Social entrepreneur Martin Burt makes his annual return to WPI this week to share his experiences with students and help them understand what social entrepreneurship is all about.
Burt’s approach is valuable as social entrepreneurship touches on the world’s complex problems and making a difference. According to Kris Wobbe, associate dean of undergraduate studies, Burt will talk with several classes, as well as faculty, students, student organizations, and a local social entrepreneur. On February 13, Burt will also give two presentations open to the community. A brown bag lunch invites discussion among attendees, and his evening talk, “Careers that Feed the Soul and Fill the Fridge,” will address the relationship between having a career you dream about while also using your skills to make a change in the world.
Building a Life of Meaning
For many, combining the two seems out of reach, but Burt says it’s entirely possible and that’s why he is driven to address it. “Fear is what keeps us from our dreams,” he says. And, he says, fear holds many people back from pursuing a life that is satisfying and financially sustaining as they are afraid of being able to pay big student loan bills, not disappointing parents, or remaining loyal to their degree field. Even making a fool of oneself is enough to keep many people from doing what they know will make them happy.
“People don’t want to be called superficial or weak or they want to have the stuff winners have,” says Burt. “But it doesn’t have to be that way. There’s a field called social entrepreneurship.”
Burt says students aren’t aware they can make a difference in the world while they are making a living in their fields. Involvement and commitment take many forms. “You can be at the forefront or the background and be a steward of change in the world while being loyal to your career,” he says.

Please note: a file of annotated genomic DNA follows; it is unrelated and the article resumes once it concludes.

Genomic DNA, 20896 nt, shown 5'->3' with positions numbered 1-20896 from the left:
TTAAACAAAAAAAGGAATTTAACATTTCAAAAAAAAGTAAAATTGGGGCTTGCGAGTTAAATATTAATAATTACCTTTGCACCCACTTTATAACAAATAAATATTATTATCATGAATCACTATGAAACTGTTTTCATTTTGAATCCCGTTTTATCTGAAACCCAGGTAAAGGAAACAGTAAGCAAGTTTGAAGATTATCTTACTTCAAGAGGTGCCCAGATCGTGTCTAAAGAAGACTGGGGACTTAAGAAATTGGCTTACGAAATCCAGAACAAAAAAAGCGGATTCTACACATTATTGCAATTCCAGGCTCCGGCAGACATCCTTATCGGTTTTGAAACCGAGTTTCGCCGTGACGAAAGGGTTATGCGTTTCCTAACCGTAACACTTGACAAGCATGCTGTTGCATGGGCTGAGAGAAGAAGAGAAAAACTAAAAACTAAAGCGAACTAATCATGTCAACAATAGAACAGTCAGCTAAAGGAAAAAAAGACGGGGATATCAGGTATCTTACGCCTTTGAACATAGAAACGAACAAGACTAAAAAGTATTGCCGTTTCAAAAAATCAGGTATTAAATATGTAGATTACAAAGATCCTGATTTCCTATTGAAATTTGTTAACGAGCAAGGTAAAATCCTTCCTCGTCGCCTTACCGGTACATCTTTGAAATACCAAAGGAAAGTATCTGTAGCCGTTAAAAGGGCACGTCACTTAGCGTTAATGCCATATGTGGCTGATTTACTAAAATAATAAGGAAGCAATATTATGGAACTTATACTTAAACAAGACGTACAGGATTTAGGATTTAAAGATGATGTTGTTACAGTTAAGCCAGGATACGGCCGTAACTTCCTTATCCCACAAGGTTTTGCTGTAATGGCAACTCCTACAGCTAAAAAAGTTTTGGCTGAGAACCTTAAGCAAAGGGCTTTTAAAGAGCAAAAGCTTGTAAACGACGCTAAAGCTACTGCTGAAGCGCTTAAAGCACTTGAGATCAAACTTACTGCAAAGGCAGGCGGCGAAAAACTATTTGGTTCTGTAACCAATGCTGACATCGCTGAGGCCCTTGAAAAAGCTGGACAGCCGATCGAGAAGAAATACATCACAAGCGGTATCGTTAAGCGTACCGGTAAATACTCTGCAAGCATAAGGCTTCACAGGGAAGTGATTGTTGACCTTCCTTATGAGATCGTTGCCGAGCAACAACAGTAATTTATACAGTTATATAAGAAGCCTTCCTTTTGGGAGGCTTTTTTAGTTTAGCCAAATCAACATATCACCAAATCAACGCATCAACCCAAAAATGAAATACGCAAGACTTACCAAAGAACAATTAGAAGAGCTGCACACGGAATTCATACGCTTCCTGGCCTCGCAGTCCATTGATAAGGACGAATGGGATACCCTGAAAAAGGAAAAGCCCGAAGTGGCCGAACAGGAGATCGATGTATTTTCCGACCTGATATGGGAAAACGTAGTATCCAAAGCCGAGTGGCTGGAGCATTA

Wobbe says this perspective is valuable for students to hear. “Martin is particularly effective in presenting the students with different perspectives and broadening their thinking about any projects they may be contemplating,” she says. “And he is inspiring—he routinely and convincingly tells our students that they will be bringing the skills desperately needed to solve the world’s problems.”
Some people have a definite idea of the change they can create, but under the strains of life’s responsibilities, they wait to set a plan in motion until retirement. “We all want to live a life with purpose,” Burt says. “Some fear a life with purpose is not compatible with having a nice car, a nice house, and being able to send your kids to college.”
Skills from WPI Are in High Demand
Burt wants to show students how it is being done and let them know their STEM skills are especially needed. “The process of building a Tesla or a rocket is the same as trying to figure out how to provide housing for low-income families,” he says. “I want to give students a measure of options.”
Students can’t just wait for something to happen, he says. “It can be done, but you have to talk to people. Allow yourself to dream, find your tribe, and avoid toxic people. Ask, ‘Does this person energize me or weaken me?’”
“Martin is particularly effective in presenting the students with different perspectives and broadening their thinking about any projects they may be contemplating.” -- Kris Wobbe, associate dean of undergraduate studies
Burt says he found his own tribe early, and it still includes some friends from high school. They do not all do what he does, nor are they all like him, but they encourage him and support him. Finding a partner in life, someone you love and who supports you and gives you energy, is also a necessary component of a happy, productive life. Mentors are vital for students seeking a path that helps them have a successful and sustainable career while also creating change in the world. And when you reach a point where you can advise others, you have a responsibility to do so, he says.
As Burt returns to campus each year (with a big bowl of clam chowder in his sights), he is compelled to tell motivated students that the life they have is a journey. Don’t rush to do everything at once and understand that at times your priorities will change.
“You may not do everything your first year after graduation,” he says. “Life is long, and it is beautiful.”
--By Julia Quinn-Szcesuil